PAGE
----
Looker's visuals seem to be designed almost as if Google had a drag and drop product for your central reporting needs. The visuals are clean, and it is very easy to plop a number of visual representations on top of a query.
Looker forces a company into two streams of thought: an analyst first culture and essentially married to Looker. Looker really thrives at young or small companies with no centralized reporting or analytics/data science teams. For the few people who know SQL, they can create these items called Dimensions and Measures which are essentially saved queries for qualitative and quantitative data. Instead of having someone write a query with many caveats in a where clause or in cast type conversions, these Dimensions and Measures are meant to save you the trouble of writing them and be ready to drag and drop into an editor for a quick dashboard.
Unfortunately, this only useful for companies just getting out the gates with their data. If you have a column such as customerId, you cannot write SQL in looker to get an aggregate count of customer id's. You need to create a new dimension for it, and have it uploaded. If you have a count of customerIds restricted by some WHERE clause, then you will need to upload that new value as well. All the new measures and dimensions that you need have to be uploaded, which means that you will be responsible for learning Looker's LookML to upload new datapoints.
As a company gets larger and as more departments are formed, your Looker repository will suffer from a lack of grooming. There will be a ton of dimensions and measures all over the place in different schemas and with different underlying queries that no one person will be able to explain. There will also be a massive amount of unused charts and visuals that were created ad-hoc and are relatively unused because they were spur-of-the-moment replacements for an Excel sheet.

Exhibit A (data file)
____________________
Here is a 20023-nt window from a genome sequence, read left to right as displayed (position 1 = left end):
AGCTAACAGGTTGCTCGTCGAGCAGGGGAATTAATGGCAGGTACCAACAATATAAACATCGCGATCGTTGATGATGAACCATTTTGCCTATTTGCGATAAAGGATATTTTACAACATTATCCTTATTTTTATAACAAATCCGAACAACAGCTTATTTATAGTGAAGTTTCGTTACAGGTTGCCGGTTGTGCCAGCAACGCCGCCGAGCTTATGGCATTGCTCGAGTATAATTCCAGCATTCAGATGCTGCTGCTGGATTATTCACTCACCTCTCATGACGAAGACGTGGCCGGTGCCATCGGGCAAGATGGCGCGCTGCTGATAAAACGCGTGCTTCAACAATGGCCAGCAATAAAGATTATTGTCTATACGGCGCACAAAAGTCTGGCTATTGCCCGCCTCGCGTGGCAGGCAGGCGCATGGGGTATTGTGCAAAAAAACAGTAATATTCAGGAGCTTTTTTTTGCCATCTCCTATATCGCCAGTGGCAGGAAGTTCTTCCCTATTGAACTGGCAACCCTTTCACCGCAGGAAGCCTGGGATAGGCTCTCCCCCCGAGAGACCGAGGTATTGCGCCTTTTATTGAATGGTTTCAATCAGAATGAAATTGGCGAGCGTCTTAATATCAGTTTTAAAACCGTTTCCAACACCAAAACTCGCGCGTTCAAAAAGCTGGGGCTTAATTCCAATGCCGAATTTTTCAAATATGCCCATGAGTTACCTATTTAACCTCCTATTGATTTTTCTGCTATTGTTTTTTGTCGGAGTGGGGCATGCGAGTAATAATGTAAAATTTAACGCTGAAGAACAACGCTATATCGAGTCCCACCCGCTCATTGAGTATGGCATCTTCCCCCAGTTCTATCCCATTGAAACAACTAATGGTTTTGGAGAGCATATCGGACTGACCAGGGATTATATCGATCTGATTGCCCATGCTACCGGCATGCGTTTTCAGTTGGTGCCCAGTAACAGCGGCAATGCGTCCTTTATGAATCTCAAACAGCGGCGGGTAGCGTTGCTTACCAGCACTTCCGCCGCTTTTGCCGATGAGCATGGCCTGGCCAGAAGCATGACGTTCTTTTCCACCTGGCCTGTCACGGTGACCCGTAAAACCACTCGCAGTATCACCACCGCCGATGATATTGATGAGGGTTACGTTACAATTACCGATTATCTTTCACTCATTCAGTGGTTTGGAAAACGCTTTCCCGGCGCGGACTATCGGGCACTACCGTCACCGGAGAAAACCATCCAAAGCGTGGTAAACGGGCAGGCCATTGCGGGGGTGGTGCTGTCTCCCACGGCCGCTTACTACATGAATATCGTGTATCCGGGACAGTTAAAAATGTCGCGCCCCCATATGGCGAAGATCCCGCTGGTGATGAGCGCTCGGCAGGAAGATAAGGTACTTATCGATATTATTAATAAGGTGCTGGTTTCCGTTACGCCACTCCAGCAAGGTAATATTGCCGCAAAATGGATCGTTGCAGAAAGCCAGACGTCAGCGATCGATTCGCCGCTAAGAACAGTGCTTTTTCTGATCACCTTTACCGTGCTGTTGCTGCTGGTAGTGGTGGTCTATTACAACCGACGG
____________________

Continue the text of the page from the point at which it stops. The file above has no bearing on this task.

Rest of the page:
This also means that much of your business logic and data governance resides within the tool. If you were to divorce yourself from Looker, it would be a very messy process. Troubleshooting queries is already a challenge because you must look at the underlying code for a dimension or measure. Real trouble starts when Looker creates its own material views, which creates another layer of abstraction that you must then troubleshoot.
This process of ad-hoc adding usable dimensions and measures in a tool through LookML and then troubleshooting the queries underneath the hood is not scaleable and no company with a centralized analytics function should allow it to happen.
Invest in a tool which can intake an actual query through a database connection, and keep those queries thoroughly managed and groomed in a version control system. Create a dashboard environment in which a core group of people build an ecosystem of dashboards for specific requests and educate people on how to read and interpret them.
Do not get into the business of enabling everyone in your company to have the ability to create their own ad-hoc visuals and set of dimensions and measures; you will truly regret the chaos that comes with it.
Consider if you want a playground for people to create whatever dimensions, measures, and views that they want, or if you choose to proceed with more governance in your BI decision.
Also note that you will have to learn LookML, which isn't difficult, but it's also like why? You are paying to have to learn a company's proprietary wrapper on SQL on top of hiring people proficient in SQL.
If you do purchase Looker, I would highly consider centralizing the function of people who will create visuals and make things to address specific requests, and limit the views that Looker creates.